The report generator can be a very powerful tool provided we know how to wield it. It allows us to query the database for information without the use of SQL Management Studio. We’ve explored adding reports to the Report Generator, but we haven’t explored creating custom reports in SOLIDWORKS PDM.
Doing this requires a little bit of SQL knowledge and understanding of where to look for items in the SOLIDWORKS PDM Database; meaning, some of this knowledge can be taught, but, for example, the structure of the database and information you are looking for will likely only come through experience.
It is okay to play around and potentially make bad queries here because we won’t be changing any values in PDM. If we make a mistake, we can remove the bad query and then replace it with an altered/corrected version. The report generator inherently doesn’t support any T-SQL that would perform any changes to the database.
To create reports, we start with either an existing CRP file or a blank text file. In the case of a blank text file, we save it as a CRP extension and edit it with notepad.
Each query that we add to this file will follow a similar format.
Each of these items can be defined as variables on the execution to take an input. Each time we specify a type, we then give it a name, a count, and a prompt in that order. Counts can be a hard-coded value or the characters N, S, or M.
With all these notes on the separate clauses, there are also a few rules to follow when writing these reports.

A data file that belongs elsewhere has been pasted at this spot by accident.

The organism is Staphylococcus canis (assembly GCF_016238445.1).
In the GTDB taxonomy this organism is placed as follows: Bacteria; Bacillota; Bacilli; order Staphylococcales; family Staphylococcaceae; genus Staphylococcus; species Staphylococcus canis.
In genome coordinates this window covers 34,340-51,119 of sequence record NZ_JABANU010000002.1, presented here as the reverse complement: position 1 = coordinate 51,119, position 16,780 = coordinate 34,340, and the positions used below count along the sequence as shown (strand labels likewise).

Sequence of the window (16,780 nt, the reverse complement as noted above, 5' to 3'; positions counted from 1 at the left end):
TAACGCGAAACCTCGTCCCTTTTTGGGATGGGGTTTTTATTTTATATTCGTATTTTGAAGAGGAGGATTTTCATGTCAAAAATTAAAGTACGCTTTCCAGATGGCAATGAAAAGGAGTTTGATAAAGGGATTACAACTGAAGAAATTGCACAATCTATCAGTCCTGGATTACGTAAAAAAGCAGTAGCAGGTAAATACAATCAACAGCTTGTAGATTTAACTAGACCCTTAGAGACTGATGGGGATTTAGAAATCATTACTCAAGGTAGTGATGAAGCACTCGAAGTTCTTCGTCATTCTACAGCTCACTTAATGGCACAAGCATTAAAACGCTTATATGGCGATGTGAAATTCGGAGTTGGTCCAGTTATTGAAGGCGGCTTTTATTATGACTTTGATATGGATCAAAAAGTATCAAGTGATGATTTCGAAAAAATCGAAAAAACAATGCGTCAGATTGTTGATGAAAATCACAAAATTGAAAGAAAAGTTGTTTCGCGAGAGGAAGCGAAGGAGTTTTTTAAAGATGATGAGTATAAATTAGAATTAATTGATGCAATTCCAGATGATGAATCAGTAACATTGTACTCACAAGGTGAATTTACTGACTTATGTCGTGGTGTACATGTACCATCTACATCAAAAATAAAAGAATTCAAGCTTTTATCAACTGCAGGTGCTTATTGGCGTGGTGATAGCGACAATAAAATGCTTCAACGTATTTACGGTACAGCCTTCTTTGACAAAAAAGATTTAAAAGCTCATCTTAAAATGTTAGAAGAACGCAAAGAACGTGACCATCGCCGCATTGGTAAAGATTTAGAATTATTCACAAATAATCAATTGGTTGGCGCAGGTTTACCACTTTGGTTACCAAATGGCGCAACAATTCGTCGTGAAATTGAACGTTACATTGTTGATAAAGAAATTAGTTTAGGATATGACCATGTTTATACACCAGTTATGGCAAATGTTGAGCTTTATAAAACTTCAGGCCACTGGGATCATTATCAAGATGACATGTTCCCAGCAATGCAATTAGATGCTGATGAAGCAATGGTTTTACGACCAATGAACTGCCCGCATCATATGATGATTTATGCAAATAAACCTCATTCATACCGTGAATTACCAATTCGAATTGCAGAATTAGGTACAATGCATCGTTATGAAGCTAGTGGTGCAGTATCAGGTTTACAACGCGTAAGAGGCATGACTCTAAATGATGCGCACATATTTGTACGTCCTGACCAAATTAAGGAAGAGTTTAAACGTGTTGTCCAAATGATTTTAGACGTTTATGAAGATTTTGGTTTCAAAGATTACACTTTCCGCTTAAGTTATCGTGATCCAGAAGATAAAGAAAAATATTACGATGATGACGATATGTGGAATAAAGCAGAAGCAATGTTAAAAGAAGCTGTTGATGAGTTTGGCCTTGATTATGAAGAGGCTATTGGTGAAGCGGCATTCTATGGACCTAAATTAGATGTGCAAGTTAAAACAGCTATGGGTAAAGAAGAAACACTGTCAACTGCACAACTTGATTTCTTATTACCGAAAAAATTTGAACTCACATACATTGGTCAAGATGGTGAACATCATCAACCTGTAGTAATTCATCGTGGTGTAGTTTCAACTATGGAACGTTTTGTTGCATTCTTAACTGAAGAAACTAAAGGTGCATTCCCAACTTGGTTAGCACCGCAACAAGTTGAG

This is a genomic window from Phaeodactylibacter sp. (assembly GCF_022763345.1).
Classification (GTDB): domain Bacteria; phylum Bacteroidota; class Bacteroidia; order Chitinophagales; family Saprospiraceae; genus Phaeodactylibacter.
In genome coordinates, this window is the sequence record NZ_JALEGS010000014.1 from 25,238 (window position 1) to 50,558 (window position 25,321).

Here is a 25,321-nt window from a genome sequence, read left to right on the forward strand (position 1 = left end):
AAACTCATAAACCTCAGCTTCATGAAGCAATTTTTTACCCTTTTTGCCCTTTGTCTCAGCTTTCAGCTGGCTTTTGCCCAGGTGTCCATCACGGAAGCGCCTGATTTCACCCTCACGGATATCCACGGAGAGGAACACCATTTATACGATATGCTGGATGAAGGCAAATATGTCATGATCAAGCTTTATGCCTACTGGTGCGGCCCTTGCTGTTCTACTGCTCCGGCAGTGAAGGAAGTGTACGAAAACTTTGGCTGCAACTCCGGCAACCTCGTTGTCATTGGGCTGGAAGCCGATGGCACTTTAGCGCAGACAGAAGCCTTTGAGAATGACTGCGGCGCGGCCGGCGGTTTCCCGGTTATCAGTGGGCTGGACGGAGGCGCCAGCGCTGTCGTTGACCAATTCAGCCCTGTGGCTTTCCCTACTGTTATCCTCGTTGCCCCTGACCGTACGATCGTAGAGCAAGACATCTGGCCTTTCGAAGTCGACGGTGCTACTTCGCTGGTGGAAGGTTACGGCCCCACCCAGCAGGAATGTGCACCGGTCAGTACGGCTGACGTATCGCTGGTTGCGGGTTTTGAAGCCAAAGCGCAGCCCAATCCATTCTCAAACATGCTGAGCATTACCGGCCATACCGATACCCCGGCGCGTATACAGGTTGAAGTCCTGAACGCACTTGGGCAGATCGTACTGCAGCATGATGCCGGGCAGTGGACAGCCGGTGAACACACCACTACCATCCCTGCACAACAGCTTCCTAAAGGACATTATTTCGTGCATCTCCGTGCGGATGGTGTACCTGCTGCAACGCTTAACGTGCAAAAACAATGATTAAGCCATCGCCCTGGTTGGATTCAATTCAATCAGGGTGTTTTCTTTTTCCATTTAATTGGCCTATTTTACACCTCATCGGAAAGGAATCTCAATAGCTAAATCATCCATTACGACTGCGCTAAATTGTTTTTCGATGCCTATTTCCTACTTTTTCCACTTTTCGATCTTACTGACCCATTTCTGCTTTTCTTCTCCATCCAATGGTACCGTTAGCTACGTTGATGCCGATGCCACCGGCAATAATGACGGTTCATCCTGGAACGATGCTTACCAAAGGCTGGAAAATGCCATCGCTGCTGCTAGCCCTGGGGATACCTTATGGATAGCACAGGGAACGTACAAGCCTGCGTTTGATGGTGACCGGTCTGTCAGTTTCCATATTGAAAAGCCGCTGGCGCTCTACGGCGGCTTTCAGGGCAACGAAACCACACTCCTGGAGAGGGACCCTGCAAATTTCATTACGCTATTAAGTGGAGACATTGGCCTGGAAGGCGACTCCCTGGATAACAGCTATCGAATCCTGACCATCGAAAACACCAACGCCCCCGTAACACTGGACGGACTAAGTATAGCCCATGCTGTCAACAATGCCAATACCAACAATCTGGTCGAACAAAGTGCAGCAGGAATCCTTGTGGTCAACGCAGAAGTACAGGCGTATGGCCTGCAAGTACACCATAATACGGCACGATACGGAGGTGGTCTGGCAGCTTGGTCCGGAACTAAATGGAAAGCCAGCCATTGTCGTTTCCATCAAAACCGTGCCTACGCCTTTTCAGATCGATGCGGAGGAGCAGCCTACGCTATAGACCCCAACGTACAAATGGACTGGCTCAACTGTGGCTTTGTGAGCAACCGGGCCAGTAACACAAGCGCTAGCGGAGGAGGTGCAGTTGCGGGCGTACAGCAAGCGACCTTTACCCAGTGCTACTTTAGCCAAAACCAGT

If you’re struggling with basic knowledge of SQL, I recommend brushing up using W3 Schools. The tools and guides here can show a novice user how to start to put queries together.
Furthermore, if you are not quite sure where to get information from the PDM database, this will be a trickier question to answer. There are several examples of where to find certain pieces of information in the example reports. You can explore your own database (with lots of caution and recommended as a read-only user) to begin to understand the database structure using SQL Management Studio. Our blog contains several other examples of what can be retrieved (and how) through the report generator.
For information on sharing and using these reports please see our blog entry on using the report generator.
About Bryce Hooper
Bryce has been using SOLIDWORKS since 2008 in multiple roles across multiple industries from industrial vacuum to RV frame design. He spent many of those years spent as a PDM administrator, implementing 3 PDM vaults along the way. He earned his CSWP in 2019, followed by his CSWE in 2013. Programming is a passion that has followed Bryce through his various positions, writing custom business applications to improve design processes. In his spare time Bryce is a gamer, a maker, and a brewer.
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